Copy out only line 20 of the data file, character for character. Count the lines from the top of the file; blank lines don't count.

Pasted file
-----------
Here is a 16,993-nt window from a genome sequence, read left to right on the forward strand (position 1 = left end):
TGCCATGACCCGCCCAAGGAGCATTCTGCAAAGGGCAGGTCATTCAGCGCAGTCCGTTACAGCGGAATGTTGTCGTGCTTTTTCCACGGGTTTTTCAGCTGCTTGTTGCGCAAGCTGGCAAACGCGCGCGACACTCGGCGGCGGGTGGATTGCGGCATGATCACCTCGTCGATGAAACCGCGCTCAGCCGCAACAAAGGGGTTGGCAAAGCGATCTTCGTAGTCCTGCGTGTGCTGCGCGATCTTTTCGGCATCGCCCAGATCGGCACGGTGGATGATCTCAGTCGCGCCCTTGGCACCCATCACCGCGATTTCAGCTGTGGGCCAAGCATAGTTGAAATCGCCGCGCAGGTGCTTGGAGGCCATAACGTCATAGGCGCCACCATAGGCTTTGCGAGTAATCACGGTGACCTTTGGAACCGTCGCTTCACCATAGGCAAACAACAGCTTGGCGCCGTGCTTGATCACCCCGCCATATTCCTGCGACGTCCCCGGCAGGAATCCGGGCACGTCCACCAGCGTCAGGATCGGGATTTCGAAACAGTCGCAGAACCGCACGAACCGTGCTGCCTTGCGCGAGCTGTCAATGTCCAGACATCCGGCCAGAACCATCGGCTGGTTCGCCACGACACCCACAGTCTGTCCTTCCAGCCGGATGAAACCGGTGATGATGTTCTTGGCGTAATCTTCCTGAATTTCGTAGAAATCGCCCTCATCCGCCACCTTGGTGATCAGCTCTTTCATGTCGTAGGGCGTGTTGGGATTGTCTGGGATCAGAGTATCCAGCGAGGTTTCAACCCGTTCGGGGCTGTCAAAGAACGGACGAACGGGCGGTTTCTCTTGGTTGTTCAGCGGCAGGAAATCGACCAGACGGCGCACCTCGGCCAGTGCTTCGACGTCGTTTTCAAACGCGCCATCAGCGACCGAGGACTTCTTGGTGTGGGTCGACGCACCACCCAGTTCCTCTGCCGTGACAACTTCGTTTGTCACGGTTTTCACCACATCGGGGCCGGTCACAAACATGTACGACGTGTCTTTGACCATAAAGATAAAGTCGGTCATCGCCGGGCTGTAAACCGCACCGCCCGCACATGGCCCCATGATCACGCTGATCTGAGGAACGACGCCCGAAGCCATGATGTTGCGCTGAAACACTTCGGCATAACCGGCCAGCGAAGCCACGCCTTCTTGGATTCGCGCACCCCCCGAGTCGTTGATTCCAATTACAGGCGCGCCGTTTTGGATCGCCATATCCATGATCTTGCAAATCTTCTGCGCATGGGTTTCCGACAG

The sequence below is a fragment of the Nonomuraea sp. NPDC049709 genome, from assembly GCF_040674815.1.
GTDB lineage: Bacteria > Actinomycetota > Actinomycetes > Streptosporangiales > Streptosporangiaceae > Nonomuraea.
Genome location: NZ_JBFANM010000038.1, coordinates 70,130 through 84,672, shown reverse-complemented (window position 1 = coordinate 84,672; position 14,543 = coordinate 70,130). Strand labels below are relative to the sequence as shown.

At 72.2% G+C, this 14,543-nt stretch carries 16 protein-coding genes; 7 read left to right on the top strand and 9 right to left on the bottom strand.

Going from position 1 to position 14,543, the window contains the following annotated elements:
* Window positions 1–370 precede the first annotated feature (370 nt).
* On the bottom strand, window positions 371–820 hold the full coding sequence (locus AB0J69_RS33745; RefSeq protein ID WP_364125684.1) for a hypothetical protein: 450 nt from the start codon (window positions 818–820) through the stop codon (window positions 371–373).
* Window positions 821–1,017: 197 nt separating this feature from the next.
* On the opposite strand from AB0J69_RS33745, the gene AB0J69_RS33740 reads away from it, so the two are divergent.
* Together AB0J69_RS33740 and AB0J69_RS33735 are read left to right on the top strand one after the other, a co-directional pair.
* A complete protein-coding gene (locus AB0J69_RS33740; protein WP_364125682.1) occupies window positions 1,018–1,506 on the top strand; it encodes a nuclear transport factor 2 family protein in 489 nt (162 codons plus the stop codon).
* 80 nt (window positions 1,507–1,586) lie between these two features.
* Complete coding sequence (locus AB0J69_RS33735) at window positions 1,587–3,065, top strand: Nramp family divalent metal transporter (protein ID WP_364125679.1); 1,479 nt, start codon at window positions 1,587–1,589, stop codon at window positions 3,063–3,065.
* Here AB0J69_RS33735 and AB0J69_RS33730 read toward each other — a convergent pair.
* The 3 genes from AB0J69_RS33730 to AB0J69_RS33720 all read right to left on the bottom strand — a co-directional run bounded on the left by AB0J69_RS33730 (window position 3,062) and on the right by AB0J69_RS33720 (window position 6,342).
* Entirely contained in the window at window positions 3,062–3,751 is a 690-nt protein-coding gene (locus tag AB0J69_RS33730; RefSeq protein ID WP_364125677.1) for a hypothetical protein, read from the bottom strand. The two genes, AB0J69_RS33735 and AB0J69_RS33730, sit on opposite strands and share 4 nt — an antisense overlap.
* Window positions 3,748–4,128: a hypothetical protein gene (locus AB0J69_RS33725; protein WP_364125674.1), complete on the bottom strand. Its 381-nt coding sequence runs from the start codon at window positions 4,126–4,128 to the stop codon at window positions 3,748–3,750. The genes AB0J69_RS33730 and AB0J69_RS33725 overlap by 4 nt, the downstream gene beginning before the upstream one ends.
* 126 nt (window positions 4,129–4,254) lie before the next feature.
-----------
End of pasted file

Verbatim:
* 126 nt (window positions 4,129–4,254) lie before the next feature.